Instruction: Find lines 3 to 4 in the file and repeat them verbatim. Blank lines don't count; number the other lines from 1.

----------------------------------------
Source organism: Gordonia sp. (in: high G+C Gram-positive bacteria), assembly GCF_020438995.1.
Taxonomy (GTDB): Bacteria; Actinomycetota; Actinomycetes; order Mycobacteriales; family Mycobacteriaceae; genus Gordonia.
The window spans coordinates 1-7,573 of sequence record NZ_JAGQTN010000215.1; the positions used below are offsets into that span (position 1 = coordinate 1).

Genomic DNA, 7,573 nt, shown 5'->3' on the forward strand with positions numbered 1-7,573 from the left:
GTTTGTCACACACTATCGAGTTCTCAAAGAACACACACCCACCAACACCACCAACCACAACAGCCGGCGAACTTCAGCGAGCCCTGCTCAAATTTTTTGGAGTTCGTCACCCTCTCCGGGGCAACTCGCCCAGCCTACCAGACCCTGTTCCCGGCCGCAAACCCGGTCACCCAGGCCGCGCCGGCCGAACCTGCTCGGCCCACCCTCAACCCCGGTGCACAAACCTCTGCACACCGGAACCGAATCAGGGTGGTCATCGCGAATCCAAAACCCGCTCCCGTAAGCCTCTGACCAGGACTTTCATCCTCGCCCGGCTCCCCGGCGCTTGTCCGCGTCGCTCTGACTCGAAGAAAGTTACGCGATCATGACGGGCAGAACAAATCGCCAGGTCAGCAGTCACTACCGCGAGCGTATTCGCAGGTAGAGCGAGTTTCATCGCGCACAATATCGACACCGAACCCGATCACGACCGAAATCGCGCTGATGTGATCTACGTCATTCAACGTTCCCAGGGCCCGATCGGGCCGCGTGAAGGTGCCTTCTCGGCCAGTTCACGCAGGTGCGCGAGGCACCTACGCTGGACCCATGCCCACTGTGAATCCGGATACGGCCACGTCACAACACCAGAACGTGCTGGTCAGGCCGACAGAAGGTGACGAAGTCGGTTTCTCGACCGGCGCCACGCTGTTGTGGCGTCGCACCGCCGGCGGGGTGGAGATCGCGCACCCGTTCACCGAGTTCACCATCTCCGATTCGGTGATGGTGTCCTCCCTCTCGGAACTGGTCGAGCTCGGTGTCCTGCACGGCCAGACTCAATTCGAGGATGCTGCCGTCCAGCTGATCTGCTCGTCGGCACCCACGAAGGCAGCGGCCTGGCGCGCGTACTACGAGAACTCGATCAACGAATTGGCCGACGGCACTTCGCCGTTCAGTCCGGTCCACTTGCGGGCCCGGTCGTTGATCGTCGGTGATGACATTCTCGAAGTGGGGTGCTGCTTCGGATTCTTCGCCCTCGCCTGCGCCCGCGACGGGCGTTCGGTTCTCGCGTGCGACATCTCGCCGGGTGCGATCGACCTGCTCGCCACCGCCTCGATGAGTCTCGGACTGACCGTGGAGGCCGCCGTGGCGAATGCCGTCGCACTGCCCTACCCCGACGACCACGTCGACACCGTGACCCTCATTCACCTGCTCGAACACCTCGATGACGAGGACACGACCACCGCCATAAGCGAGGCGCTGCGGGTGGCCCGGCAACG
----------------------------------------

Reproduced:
The window spans coordinates 1-7,573 of sequence record NZ_JAGQTN010000215.1; the positions used below are offsets into that span (position 1 = coordinate 1).

Genomic DNA, 7,573 nt, shown 5'->3' on the forward strand with positions numbered 1-7,573 from the left: